Jailed for heresy in 1544, Mercator later revolutionized navigational theory
To celebrate his 503rd birthday, Flemish mathematician and cartographer Gerardus Mercator, who in 1569 discovered how to create a flat map that takes into consideration the curvatures of the earth, has been honored in a new Google Doodle.
His theory, dubbed the “Mercator projection,” was a major breakthrough for navigation because for the first time sailors could plot a route using straight lines without constantly adjusting their compass readings.
However, because the projection lengthens the longitudinal parallels, the scale of objects enlarge dramatically as they near the north and south poles and the method becomes unusable at around 70 degrees north/south.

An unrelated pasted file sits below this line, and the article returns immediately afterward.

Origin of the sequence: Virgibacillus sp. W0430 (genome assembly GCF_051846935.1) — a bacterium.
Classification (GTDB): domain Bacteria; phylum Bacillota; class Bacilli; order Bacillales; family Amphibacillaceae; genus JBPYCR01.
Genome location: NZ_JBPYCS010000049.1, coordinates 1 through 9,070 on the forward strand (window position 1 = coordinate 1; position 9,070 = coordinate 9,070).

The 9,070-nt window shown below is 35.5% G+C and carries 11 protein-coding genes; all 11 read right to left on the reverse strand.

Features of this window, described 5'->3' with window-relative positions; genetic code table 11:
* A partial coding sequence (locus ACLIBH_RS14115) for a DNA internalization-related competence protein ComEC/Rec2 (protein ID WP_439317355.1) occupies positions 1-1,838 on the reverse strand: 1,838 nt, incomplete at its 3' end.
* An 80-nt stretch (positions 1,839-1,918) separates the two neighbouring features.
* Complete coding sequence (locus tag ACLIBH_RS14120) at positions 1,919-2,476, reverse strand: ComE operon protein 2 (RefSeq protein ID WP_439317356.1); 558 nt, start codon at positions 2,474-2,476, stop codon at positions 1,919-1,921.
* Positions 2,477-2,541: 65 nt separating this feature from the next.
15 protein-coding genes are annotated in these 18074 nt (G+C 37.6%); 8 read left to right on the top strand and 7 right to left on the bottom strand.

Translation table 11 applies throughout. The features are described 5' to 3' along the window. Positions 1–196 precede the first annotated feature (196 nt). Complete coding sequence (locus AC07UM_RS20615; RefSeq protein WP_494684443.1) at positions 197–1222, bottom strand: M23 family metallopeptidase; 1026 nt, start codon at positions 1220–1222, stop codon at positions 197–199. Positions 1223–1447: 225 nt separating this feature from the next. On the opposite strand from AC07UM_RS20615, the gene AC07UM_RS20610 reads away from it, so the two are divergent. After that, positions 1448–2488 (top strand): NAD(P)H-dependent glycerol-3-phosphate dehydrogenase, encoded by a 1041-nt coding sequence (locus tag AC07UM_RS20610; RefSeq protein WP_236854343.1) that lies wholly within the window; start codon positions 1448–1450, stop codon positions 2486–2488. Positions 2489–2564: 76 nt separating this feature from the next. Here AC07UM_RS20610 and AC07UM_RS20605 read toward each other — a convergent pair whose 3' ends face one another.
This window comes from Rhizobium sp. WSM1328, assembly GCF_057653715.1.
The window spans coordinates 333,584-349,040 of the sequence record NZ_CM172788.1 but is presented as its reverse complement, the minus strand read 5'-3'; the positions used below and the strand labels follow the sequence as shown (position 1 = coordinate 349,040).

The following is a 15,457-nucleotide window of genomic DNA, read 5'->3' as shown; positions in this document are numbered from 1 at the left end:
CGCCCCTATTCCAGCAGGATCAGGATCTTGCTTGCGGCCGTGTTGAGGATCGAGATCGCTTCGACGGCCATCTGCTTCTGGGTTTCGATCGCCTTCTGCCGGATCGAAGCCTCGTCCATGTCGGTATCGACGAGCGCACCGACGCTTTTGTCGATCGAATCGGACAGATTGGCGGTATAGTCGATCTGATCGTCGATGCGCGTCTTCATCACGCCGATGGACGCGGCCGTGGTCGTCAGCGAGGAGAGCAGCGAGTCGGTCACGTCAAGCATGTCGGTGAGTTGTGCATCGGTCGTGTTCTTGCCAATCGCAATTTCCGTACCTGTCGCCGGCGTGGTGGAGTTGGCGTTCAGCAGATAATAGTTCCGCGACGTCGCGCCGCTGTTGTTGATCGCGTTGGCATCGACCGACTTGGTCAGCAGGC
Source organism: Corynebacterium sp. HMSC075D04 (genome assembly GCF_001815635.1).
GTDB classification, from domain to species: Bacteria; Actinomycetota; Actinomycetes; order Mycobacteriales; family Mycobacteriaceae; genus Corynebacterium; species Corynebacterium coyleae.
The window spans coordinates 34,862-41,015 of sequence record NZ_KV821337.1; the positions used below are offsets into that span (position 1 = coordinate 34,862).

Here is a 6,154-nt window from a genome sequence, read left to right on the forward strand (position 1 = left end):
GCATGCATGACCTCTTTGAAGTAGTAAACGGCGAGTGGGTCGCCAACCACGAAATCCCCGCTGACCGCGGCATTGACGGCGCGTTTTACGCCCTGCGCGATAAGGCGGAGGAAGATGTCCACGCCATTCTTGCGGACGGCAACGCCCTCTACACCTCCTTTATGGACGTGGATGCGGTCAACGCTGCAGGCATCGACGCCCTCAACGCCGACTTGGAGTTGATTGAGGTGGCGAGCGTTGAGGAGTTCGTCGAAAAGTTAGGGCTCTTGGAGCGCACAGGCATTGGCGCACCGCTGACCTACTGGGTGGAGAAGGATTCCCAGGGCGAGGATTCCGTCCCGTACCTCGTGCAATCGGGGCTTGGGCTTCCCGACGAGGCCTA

Mercator was ahead of his time, not living to see his discovery become fully employed, but “by the eighteenth century the projection had been adopted almost universally by European navigators,” TIME wrote in 2013.
The cartographer was born on March 5, 1512, in the town of Rupelmonde in Flanders (today a part of Belgium). He was educated in the Netherlands and in 1544 was jailed for heresy due to his protestant faith and frequent traveling for research. He died on Dec. 2, 1594.